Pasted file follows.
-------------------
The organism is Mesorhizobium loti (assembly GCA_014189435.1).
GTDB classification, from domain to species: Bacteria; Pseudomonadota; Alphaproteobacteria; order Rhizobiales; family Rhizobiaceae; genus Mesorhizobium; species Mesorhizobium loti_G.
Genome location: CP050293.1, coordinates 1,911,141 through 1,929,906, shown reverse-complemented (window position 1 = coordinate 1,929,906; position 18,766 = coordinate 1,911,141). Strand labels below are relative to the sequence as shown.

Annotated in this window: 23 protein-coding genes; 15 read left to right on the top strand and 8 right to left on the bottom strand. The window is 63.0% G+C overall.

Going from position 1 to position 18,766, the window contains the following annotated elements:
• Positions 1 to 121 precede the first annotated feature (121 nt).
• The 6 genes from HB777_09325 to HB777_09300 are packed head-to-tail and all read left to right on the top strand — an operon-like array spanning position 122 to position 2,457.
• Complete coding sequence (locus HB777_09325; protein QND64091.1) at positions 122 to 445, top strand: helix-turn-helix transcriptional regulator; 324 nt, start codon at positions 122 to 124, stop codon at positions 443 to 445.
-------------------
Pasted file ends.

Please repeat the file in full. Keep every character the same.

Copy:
The organism is Mesorhizobium loti (assembly GCA_014189435.1).
GTDB classification, from domain to species: Bacteria; Pseudomonadota; Alphaproteobacteria; order Rhizobiales; family Rhizobiaceae; genus Mesorhizobium; species Mesorhizobium loti_G.
Genome location: CP050293.1, coordinates 1,911,141 through 1,929,906, shown reverse-complemented (window position 1 = coordinate 1,929,906; position 18,766 = coordinate 1,911,141). Strand labels below are relative to the sequence as shown.

Annotated in this window: 23 protein-coding genes; 15 read left to right on the top strand and 8 right to left on the bottom strand. The window is 63.0% G+C overall.

Going from position 1 to position 18,766, the window contains the following annotated elements:
• Positions 1 to 121 precede the first annotated feature (121 nt).
• The 6 genes from HB777_09325 to HB777_09300 are packed head-to-tail and all read left to right on the top strand — an operon-like array spanning position 122 to position 2,457.
• Complete coding sequence (locus HB777_09325; protein QND64091.1) at positions 122 to 445, top strand: helix-turn-helix transcriptional regulator; 324 nt, start codon at positions 122 to 124, stop codon at positions 443 to 445.